President Barack Obama has hit the lowest public approval ratings of his administration, according to a NBC News/Wall Street Journal poll, dropping five points from a month ago, down to 42 percent.
The White House has had to deal with a number of major issues this past month in particular, notably with the government shutdown after Congress failed to agree on funding issues surrounding the Affordable Care Act, the revelation that the National Security Agency has allegedly been spying on a number of world leaders and U.S. allies, and the launching of the fiasco Health Care website, which has been plagued by a number of glitches and technical difficulties.
The NBC/WSJ poll, which was conducted Oct. 25-28 and surveyed 800 adults with a margin of error of +/- 3.5 percentage points, found that there was no single issue to account for Obama's fall in the ratings.
"Personally and politically, the public's assessment is two thumbs down," said Democratic pollster Peter D. Hart, who conducted the survey along with Republican pollster Bill McInturff.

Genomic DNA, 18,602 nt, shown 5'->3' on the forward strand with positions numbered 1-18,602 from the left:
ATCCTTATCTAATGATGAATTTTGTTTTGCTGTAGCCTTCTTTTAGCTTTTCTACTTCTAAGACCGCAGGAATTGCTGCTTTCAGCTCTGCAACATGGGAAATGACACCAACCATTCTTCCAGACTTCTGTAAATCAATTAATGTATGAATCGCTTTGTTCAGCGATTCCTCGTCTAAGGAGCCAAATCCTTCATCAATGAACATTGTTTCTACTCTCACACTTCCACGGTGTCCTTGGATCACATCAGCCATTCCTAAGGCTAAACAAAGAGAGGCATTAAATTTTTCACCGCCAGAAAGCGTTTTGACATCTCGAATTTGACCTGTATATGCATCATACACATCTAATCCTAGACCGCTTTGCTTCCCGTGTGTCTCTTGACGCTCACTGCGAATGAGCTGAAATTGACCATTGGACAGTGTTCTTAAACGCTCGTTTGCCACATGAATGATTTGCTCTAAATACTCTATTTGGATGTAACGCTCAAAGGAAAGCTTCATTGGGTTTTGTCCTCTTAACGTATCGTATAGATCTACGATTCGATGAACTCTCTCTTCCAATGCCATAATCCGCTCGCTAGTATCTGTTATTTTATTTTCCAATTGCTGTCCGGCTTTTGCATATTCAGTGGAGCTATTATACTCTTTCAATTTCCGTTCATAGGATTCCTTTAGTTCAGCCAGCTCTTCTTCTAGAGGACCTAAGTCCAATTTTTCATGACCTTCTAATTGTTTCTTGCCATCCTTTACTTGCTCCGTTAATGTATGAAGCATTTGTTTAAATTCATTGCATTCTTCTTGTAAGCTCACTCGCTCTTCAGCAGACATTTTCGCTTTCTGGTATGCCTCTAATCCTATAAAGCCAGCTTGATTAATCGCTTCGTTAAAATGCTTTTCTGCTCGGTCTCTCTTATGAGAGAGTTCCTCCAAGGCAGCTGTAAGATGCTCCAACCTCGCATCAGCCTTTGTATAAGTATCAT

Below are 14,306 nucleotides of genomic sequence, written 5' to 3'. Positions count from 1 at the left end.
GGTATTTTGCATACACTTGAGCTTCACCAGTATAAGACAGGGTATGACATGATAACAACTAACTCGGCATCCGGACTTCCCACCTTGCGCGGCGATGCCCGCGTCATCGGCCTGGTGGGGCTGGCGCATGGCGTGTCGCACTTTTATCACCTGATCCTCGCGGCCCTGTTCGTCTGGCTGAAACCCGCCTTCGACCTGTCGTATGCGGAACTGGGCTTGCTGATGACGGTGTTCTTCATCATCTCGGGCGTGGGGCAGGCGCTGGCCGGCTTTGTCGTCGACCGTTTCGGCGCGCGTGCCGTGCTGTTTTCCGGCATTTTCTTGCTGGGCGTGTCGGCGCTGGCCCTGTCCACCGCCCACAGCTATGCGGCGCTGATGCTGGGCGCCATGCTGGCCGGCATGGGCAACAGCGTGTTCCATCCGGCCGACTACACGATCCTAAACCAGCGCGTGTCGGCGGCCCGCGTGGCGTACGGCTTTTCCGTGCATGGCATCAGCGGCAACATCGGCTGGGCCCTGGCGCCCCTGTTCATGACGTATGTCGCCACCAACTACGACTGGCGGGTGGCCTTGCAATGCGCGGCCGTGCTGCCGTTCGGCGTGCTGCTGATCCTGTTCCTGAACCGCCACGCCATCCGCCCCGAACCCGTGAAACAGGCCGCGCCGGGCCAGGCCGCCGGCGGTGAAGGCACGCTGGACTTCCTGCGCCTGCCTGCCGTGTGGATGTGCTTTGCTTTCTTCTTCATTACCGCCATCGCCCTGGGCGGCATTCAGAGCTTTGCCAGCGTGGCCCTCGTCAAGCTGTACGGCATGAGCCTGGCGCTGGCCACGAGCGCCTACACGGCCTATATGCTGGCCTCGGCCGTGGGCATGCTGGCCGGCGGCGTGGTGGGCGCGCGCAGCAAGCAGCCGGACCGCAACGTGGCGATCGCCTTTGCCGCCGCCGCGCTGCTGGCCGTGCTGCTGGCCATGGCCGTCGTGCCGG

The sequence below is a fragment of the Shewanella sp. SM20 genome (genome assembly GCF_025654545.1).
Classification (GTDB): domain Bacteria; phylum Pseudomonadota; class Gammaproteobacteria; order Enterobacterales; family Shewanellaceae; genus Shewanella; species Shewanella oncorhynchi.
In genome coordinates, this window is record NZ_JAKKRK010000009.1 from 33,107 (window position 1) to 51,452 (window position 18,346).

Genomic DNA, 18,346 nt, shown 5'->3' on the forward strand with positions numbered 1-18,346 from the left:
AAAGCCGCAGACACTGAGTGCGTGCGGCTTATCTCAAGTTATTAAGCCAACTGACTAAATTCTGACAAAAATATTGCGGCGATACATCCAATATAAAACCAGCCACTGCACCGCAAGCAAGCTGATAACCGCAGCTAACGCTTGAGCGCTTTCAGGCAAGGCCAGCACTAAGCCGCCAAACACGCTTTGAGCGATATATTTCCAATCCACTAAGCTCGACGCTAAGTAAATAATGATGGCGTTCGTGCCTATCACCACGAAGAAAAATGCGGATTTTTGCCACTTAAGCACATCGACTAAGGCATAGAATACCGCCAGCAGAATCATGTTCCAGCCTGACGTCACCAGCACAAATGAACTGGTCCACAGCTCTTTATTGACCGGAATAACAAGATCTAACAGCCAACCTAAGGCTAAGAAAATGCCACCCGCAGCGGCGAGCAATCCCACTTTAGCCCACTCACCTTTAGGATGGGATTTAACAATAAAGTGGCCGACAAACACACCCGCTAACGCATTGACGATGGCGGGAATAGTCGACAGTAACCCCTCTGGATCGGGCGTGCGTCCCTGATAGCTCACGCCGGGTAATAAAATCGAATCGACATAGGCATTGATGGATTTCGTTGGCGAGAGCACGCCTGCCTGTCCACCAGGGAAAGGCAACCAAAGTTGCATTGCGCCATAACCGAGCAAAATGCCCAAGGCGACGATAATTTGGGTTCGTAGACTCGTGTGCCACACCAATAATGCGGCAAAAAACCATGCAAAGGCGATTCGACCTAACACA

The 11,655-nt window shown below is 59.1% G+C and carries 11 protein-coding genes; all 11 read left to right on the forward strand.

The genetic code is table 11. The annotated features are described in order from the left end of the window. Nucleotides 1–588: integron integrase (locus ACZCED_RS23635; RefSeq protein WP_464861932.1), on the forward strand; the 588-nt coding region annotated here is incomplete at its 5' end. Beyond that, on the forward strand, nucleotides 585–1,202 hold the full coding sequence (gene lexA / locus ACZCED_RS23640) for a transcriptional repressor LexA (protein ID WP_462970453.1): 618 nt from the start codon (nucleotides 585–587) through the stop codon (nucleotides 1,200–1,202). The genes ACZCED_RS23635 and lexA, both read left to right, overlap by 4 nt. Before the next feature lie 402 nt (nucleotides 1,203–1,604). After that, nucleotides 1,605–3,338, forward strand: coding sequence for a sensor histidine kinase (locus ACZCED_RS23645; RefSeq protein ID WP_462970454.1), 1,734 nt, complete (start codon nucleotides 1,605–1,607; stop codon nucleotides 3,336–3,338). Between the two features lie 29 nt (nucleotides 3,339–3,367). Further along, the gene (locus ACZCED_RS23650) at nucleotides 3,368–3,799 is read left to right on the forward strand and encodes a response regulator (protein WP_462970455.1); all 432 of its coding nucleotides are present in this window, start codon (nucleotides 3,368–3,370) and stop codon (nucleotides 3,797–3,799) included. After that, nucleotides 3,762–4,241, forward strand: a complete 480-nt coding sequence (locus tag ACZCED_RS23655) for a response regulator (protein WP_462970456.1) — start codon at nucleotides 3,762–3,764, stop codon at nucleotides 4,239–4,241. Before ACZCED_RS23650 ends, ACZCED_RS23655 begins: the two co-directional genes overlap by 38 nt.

While Obama's approval rating reached 42 percent, 51 percent of the respondents said they disapprove of the job he is doing as president, and seven percent were unsure. In January of this year, the numbers were almost reversed - 52 percent approved of the president, while 44 percent disapproved. The highest approval rating Obama ever reached according to the poll was in April 2009, when 61 percent of the public approved of the job he is doing.
Americans have also been losing faith in the system of government and how well it is working, with 30 percent saying they are generally optimistic about it, 28 percent were generally pessimistic, and 41 percent were uncertain.
As for the Health Care law, 37 percent in total currently think it is a good idea, while 47 percent indicated that it is a bad one.
Obama tried to assure the American people on Wednesday at a speech in Boston that the issues with the Health Care website will be fixed, and that it will benefit millions.
"There's no denying it, right now, the website is too slow, too many people have gotten stuck. And I am not happy about it. And neither are a lot of Americans who need health care, and they're trying to figure out how they can sign up as quickly as possible. So there's no excuse for it. And I take full responsibility for making sure it gets fixed ASAP. We are working overtime to improve it every day," Obama said.
"And more people are successfully buying these new plans online than they were a couple of weeks ago, and I expect more people will be able to buy conveniently online every single day as we move forward. We're going to get these problems resolved."